Anything which alters or adapts a piece of software without the permission of the copyright owner has the potential to be an infringement - see section 21(3)(ab) and 21(4) CDPA. If it appears that your software is specifically intended to make an infringing adaptation contrary to section 21(3)(ab), then you as the seller of the program may become liable for secondary infringement under section 24(1) which says:
24 Secondary infringement: providing means for making infringing copies.

(1) Copyright in a work is infringed by a person who, without the licence of the copyright owner—

(a) makes,

(b) imports into the United Kingdom,

(c) possesses in the course of a business, or

(d) sells or lets for hire, or offers or exposes for sale or hire,
an article specifically designed or adapted for making copies of that work, knowing or having reason to believe that it is to be used to make infringing copies.
However this needs to be contrasted with section 50C which says:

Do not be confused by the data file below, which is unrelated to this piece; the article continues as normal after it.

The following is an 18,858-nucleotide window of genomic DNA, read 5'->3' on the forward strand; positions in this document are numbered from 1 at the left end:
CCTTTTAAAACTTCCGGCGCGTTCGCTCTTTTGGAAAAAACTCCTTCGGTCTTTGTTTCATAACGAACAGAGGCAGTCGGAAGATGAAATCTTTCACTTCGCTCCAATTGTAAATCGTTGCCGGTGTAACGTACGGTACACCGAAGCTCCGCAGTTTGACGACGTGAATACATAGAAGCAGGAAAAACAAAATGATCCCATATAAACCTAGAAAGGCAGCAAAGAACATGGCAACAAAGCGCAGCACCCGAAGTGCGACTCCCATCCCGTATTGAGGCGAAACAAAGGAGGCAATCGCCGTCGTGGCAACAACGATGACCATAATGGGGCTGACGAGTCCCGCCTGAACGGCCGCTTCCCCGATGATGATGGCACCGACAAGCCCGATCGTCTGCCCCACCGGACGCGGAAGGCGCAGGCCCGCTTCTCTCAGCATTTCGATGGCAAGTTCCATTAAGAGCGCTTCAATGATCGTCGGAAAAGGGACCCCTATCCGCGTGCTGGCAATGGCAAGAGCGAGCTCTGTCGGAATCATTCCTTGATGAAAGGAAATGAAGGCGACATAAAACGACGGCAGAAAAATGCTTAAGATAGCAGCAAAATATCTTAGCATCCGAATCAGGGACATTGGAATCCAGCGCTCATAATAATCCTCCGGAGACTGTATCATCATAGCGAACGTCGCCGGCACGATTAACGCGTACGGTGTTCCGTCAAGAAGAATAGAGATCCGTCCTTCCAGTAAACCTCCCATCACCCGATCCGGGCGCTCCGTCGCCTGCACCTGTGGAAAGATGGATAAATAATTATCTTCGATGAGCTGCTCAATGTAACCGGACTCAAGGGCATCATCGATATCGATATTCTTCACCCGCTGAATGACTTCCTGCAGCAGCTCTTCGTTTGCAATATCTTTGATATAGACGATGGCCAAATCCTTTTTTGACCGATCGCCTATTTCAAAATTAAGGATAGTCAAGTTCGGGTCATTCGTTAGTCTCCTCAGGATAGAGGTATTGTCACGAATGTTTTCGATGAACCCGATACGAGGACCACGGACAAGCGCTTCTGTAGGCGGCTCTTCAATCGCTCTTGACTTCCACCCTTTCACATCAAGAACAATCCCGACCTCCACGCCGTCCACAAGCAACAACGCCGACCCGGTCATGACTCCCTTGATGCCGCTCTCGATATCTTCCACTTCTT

(1) It is not an infringement of copyright for a lawful user of a copy of a computer program to copy or adapt it, provided that the copying or adapting—

(a) is necessary for his lawful use; and

(b) is not prohibited under any term or condition of an agreement regulating the circumstances in which his use is lawful.

(2) It may, in particular, be necessary for the lawful use of a computer program to copy it or adapt it for the purpose of correcting errors in it.
It is worth noting in passing here that, in my experience, virtually all commercial software comes with a EULA which forbids the user from adapting it without permission, so sub-sub-section (b) above will apply in most cases.